By - Gaurav Singh Gaur on May 24, 2022
The Insolvency and Bankruptcy Code, 2016, (hereinafter referred to as “Code”) was executed with the intent of collaborating, bringing the concept of insolvency under one single legislation, and for providing a single forum for the insolvency resolution process. The Code was also enacted in light of the failure of the existing legislation. It primarily aims to resolve and revive industries and if the same may not be possible, the Code provides the mechanism for payment of dues to the creditors.
In a recent judgment delivered by the Hon’ble National Company Law Appellate Tribunal, Chennai Bench, in the case of M/s. Genius Security & Allied Services v. Mr Shivadutt Bannanje & Ors., has addressed the issue of NIL payments to operational creditors under the resolution plan in detail, unlike other judgements that have not specifically dealt with this issue of Dues of Operational Creditor Under IBC to date.
It is pertinent to note that the Code defines and differentiates various creditors based on the role they play in the functioning of the company while it is still solvent. The Code differentiates and demarcates a distinction between the financial creditor and the operational creditor.
As per Section 5(7) of the Code, the term “financial creditor” means and includes fiscal institutions that have provided financial assistance to the corporate debtor during its solvency and have the primary right over the dues, whereas as per Section 5(20) of the Code, the term “operational creditor” means and includes all creditors that have assisted in the operations of the corporate debtor and are owed an operational debt by the corporate debtor.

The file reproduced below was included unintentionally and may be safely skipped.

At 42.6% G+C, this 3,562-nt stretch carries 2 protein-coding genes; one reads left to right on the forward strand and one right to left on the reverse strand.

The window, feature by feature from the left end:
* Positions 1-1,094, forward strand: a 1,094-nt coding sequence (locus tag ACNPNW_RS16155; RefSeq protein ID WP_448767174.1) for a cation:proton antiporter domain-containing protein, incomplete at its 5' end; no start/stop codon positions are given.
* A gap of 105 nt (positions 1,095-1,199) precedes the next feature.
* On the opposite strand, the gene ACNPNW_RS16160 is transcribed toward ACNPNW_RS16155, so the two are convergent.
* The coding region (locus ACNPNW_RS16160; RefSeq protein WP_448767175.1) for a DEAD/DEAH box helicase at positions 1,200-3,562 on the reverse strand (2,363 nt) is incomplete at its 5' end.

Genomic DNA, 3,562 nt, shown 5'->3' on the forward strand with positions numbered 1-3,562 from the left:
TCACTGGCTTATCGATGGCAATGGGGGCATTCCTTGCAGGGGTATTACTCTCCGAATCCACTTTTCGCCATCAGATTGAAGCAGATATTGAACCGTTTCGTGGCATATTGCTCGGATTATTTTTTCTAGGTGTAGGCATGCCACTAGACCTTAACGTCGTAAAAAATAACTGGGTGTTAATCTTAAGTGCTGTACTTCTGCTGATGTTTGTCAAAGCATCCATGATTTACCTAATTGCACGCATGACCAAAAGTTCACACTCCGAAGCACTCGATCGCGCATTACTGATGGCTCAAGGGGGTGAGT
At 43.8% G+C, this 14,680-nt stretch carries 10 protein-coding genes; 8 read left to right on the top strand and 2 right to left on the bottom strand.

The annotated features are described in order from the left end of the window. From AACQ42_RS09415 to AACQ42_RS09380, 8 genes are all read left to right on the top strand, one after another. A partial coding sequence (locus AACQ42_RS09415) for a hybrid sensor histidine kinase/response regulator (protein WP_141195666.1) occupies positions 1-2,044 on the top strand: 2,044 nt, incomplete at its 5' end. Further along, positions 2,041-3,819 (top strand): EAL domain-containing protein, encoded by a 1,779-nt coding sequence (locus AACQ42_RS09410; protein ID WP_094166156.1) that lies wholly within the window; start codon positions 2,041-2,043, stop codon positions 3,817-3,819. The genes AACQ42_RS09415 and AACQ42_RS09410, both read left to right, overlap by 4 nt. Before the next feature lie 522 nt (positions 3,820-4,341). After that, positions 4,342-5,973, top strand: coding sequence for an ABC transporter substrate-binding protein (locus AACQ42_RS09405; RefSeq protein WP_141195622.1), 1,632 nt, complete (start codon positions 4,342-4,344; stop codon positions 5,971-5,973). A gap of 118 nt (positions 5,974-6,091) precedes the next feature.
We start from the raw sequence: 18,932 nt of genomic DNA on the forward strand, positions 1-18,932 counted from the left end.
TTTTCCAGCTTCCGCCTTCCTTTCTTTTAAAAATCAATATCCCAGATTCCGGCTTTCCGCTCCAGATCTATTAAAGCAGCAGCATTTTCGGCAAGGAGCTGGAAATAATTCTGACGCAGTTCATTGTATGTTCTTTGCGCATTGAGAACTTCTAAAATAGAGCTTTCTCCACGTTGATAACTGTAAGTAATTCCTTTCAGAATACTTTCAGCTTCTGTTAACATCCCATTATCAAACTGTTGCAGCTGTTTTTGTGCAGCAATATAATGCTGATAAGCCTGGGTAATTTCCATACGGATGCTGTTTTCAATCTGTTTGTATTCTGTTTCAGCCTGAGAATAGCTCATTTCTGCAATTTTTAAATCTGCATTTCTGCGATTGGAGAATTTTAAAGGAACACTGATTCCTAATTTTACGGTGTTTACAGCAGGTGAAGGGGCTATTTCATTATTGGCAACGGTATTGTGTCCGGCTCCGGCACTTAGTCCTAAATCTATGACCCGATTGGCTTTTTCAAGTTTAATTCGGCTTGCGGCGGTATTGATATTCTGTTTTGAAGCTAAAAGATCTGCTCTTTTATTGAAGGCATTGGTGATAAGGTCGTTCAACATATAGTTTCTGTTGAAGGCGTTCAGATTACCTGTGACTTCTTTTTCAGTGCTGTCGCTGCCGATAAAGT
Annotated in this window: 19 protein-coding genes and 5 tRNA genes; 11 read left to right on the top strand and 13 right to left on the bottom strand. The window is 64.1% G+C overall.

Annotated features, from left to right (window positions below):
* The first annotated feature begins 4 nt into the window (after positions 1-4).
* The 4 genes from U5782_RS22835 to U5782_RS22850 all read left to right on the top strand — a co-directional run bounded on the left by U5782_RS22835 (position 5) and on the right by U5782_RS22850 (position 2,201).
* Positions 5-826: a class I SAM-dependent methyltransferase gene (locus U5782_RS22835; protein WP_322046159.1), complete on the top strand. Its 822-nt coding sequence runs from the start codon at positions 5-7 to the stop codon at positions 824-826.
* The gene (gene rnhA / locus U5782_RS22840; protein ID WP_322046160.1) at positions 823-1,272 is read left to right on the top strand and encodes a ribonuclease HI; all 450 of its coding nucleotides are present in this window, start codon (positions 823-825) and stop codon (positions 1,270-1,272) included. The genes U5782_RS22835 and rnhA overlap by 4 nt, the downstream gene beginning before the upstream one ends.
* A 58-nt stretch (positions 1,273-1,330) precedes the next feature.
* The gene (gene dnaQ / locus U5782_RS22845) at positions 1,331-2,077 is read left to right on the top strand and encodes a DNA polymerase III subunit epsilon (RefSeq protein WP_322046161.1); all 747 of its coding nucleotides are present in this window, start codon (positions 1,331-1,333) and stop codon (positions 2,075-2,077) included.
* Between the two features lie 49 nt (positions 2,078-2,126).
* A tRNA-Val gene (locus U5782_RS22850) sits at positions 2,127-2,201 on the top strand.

The Code also deals with the concept of a secured creditor, unsecured creditor and decree-holder and the dues payable to such entities. However, the financial and operational creditors are the key entities and highlights of the Code.
The Code provides the order of priority for the distribution of sale proceeds from the liquidation assets of the Corporate Debtor under Section 53 of the Code. At this point, we must take into account the judgement delivered by the Supreme Court of India in the case of Swiss Ribbons (P) Ltd v. Union of India which emphasises the need for differentiation between the financial debts, which are secured, and operational debts, which are unsecured.
“Repayment of financial debts infuses capital into the economy inasmuch as banks and financial institutions are able, with the money that has been paid back, to further lend such money to other entrepreneurs for their businesses.”
The Apex Court has, by the aforementioned rationale, created an intelligible differentiation between the payment to financial creditors over operational creditors. In the judgement, it was further contended that such differentiation between the creditors stood in clear violation of Article 14 of the Constitution of India.
However, the Hon'ble Court struck down the contention stating that Article 14 of the constitution of India is not breached by the distinction between various classes of creditors as long as the objective of the Code is unaffected and there is a legitimate interest to be protected in that regard. The Court dismissed the challenge to Section 53 of the Code and thereby confirmed the waterfall mechanism set up under the Code.